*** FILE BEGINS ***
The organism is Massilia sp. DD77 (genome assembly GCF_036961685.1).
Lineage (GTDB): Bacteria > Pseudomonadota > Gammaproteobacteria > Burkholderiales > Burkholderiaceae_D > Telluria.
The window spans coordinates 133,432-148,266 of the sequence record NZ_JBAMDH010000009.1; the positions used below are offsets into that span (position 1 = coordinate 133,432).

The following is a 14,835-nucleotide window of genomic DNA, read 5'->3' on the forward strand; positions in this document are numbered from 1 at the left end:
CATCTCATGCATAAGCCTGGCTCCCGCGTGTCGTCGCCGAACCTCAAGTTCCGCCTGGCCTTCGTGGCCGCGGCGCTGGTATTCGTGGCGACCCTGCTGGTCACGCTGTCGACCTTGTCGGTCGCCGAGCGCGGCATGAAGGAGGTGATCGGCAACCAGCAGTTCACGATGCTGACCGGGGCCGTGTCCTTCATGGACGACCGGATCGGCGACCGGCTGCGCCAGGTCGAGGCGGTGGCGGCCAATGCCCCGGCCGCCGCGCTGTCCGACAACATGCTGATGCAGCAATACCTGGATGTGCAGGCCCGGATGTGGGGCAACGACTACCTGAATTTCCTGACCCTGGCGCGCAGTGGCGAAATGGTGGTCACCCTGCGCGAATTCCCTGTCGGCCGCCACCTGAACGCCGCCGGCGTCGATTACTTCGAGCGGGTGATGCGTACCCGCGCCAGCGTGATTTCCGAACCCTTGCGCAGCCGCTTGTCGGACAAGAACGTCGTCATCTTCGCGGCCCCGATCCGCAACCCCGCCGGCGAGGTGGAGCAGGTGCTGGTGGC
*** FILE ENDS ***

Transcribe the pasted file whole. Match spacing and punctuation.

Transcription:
The organism is Massilia sp. DD77 (genome assembly GCF_036961685.1).
Lineage (GTDB): Bacteria > Pseudomonadota > Gammaproteobacteria > Burkholderiales > Burkholderiaceae_D > Telluria.
The window spans coordinates 133,432-148,266 of the sequence record NZ_JBAMDH010000009.1; the positions used below are offsets into that span (position 1 = coordinate 133,432).

The following is a 14,835-nucleotide window of genomic DNA, read 5'->3' on the forward strand; positions in this document are numbered from 1 at the left end:
CATCTCATGCATAAGCCTGGCTCCCGCGTGTCGTCGCCGAACCTCAAGTTCCGCCTGGCCTTCGTGGCCGCGGCGCTGGTATTCGTGGCGACCCTGCTGGTCACGCTGTCGACCTTGTCGGTCGCCGAGCGCGGCATGAAGGAGGTGATCGGCAACCAGCAGTTCACGATGCTGACCGGGGCCGTGTCCTTCATGGACGACCGGATCGGCGACCGGCTGCGCCAGGTCGAGGCGGTGGCGGCCAATGCCCCGGCCGCCGCGCTGTCCGACAACATGCTGATGCAGCAATACCTGGATGTGCAGGCCCGGATGTGGGGCAACGACTACCTGAATTTCCTGACCCTGGCGCGCAGTGGCGAAATGGTGGTCACCCTGCGCGAATTCCCTGTCGGCCGCCACCTGAACGCCGCCGGCGTCGATTACTTCGAGCGGGTGATGCGTACCCGCGCCAGCGTGATTTCCGAACCCTTGCGCAGCCGCTTGTCGGACAAGAACGTCGTCATCTTCGCGGCCCCGATCCGCAACCCCGCCGGCGAGGTGGAGCAGGTGCTGGTGGC